Ulu Cami (Adana)

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Ulu Cami (Adana)
Ulucamimeyavuz2008 12 26 01.JPG
Basic information
Location Turkey Adana, Turkey
Geographic coordinates 36°59′06″N 35°19′51″E / 36.98500°N 35.33083°E / 36.98500; 35.33083Coordinates: 36°59′06″N 35°19′51″E / 36.98500°N 35.33083°E / 36.98500; 35.33083
Affiliation Islam
Region Mediterranean
Status Active
Architectural description
Architectural type Mosque
Groundbreaking 1513
Completed 1541
Minaret(s) 1

Ulu Cami (English: Grand Mosque) is a 16th-century mosque in Adana, Turkey. It forms part of a complex (külliye) that includes a madrasah and a mausoleum (türbe). The buildings are on Kızılay street, next to the Ramazanoğlu Hall.


The construction of the Ulu Cami was began in 1513 by Ramazanoğlu Halil Bey and completed by his son and successor, Piri Mehmet Paşa, in 1541. For 450 years, until the building of the Sabancı Merkez Camii, the Ulu Cami was the largest mosque in Adana. It was damaged in the 1998 Adana-Ceyhan earthquake and the restoration by the General Directorate of the Foundations (Vakıflar Genel Müdürlüğü) was completed in 2004.

The mosque[edit]

The building carries features of Mamluk, Seljuk and the Ottoman architectural design. The western entrance is older than the main building and differs in style from the part built by Ramazanoğlu Halil Bey. The conical stalactite roof that rises step by step above the entrance has the features of Seljukid architecture. This gives an indication that Ramadanids, who were a small beylik (emirate) in the early 16th century, initially built a small mosque, and later built the main building beside it when the beylik expanded and the small mosque was no longer sufficient.

The Ulu Cami, as a whole, has a rectangular plan with dimensions of 34.5 by 32.5 metres (113 ft × 107 ft). The courtyard is entered through large gates on the west and the east sides. The northern section of the courtyard is covered with a wooden roof supported on pillars and thus can serve as an extension to the prayer hall and as an outdoor area for praying in summer. At the east end of the courtyard the entrance at the side of the main hall, is decorated with black and white marble panels. The semi-pointed arches are decorated with stalactite and flower motifs.[1]

The main prayer hall occupies the width of the rectangular plan and consists of two aisles of five bays separated by columns supporting semi-pointed arches. The mihrab is decorated with Iznik tiles and framed by black marble panels. Iznik tiles, which also decorate the qibla wall, were added after 1552.[2]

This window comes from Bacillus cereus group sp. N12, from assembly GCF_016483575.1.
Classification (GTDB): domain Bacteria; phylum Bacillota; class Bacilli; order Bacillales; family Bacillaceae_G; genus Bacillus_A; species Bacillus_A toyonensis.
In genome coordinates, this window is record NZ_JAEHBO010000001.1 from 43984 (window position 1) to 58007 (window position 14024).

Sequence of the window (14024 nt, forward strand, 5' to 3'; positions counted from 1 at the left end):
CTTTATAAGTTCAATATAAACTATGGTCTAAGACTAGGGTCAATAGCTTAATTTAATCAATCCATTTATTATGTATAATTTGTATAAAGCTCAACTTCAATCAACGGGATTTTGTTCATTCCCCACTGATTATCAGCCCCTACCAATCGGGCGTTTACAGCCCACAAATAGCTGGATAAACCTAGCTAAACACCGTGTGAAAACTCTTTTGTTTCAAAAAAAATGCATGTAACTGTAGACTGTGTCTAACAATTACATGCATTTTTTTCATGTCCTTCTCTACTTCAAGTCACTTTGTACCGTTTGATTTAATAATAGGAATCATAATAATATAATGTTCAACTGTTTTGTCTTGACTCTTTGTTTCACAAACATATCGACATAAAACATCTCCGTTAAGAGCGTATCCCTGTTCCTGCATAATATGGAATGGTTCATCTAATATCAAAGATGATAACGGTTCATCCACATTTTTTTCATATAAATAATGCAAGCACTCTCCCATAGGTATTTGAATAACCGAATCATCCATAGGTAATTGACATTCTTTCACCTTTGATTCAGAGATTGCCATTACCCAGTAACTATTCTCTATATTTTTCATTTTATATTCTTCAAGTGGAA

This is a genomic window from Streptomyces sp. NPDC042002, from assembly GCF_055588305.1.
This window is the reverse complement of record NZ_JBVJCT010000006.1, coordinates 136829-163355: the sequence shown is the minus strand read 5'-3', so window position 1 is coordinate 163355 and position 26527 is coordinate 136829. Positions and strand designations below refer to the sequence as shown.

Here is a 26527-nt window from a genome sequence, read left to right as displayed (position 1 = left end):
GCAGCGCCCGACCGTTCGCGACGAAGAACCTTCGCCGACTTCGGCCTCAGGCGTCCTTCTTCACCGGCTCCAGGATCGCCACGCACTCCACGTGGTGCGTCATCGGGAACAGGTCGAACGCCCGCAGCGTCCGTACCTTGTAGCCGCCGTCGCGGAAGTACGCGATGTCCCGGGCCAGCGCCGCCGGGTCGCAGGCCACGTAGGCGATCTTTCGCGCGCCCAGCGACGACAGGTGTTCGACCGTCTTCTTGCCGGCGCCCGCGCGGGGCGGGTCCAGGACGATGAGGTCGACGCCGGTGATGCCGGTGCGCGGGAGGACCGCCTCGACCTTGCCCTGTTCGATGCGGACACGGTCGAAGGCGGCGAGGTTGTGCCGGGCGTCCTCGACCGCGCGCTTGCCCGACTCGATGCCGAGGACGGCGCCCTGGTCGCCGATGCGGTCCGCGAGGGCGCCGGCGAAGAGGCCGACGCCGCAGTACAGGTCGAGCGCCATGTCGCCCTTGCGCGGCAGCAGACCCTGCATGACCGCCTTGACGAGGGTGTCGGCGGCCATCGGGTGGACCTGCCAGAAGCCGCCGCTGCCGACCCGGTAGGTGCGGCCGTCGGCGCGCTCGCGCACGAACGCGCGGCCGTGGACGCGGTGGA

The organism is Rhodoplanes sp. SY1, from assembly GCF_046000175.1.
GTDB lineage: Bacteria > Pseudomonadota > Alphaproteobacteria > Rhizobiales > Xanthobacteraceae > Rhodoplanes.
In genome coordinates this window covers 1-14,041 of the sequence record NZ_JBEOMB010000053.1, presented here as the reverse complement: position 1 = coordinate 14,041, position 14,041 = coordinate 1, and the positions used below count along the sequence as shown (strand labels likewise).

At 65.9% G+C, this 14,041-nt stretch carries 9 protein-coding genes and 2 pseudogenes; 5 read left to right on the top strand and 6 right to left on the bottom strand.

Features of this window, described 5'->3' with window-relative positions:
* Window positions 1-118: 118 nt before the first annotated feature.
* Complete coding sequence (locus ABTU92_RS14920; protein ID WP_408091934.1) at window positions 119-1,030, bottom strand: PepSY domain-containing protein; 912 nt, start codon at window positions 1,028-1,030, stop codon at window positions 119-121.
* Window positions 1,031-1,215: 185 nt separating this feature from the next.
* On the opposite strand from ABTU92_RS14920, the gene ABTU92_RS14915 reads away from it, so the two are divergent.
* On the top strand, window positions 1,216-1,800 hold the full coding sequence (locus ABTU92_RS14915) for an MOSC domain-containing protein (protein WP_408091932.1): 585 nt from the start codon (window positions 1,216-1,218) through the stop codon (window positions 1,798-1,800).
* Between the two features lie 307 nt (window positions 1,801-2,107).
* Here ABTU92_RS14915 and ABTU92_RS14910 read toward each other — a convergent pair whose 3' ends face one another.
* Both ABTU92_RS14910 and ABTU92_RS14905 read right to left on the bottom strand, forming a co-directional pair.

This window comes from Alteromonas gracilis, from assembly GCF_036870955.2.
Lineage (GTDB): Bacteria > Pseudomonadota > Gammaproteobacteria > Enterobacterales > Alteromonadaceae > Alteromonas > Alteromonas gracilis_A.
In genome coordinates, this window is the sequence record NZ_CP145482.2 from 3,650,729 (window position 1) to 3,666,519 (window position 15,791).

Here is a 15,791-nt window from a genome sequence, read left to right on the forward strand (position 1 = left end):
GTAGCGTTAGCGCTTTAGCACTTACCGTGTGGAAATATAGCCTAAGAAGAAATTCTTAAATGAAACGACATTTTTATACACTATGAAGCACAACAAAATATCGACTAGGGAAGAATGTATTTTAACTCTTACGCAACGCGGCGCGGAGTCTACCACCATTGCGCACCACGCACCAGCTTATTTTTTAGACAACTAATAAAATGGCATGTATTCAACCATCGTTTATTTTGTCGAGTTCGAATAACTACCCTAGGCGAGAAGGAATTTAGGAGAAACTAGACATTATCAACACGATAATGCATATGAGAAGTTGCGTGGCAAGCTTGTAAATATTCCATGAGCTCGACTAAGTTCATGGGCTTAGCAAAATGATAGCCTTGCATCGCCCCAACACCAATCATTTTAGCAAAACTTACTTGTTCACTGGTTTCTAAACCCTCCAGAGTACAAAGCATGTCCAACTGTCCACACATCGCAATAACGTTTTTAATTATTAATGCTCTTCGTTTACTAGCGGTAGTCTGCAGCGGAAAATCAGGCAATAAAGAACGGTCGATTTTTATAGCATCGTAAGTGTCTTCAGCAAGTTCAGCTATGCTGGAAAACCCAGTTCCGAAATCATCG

The minaret, near the eastern entrance to the courtyard, has a covered balcony and shows a Mamluk influence. The exterior of the minaret is decorated with stone of two different colors.


Madrasah of Ulu Camii is on the east side of the mosque and is described in early documents as the 'Old Madrasah'.

The madrasah, with the simple and clear stonework, and the fountain with 8-columns supporting a pyramidal roof, has a spacious look. Because of a little masjid squeezed on its northwest corner and an unrelated building placed beside, it does not provide a well-planned and a monumental view.

There are dervish cells on the east, west and south side of the nearly square courtyard, whose sides measure 23 m (75 ft). On the north side of the courtyard there is the main classroom (divanhane) covered with back to back two domes. The outer length of the madrasah from east to west is 32.8 metres (108 ft).

The west gate, built higher than the cells, has a simple architecture and leads to the courtyard through a short hallway with a cradle vault. The two cells on the south side of the entrance are thought to be the kitchen of the madrasah, now used as toilet. The smaller cell, like all the other dervish cells on the qibla wing, has a crenel window, fireplace and cabinet niche and has the dimensions of 3 by 3.85 metres (9.8 ft × 12.6 ft). In contrast, the qibla cells are smaller than the cells on the west side and have a square plan (2.7 m × 2.7 m (8.9 ft × 8.9 ft)).

At the east wing, except the ones at the corner, the cells have the same width with the cells on the south wing. Like the others, the cells are covered with cradle vaults from inside and with grooved bricks outside. There are two extra niche on the corner cell and one extra on the third and fifth cells from south. At the cells on the qibla wing, there are two windows that face the courtyard and the street.

The most interesting part of the madrasah is the classroom which is made up of two lined up domes with sharp arches and pendentive. The classroom has outer dimensions of 9 m × 11.9 m (30 ft × 39 ft). Although the classrooms at the Turkish madrasah of Seljuk era and after were built with vault or as a single hall with a dome, the reason that it was built in rectangle shape with two lined up domes at this madrasah can be explained in terms of reducing the effects of the hot weather. The rims of the domes are not high. White and red stones were used in sequence on the front sharp arch of the hall.[3]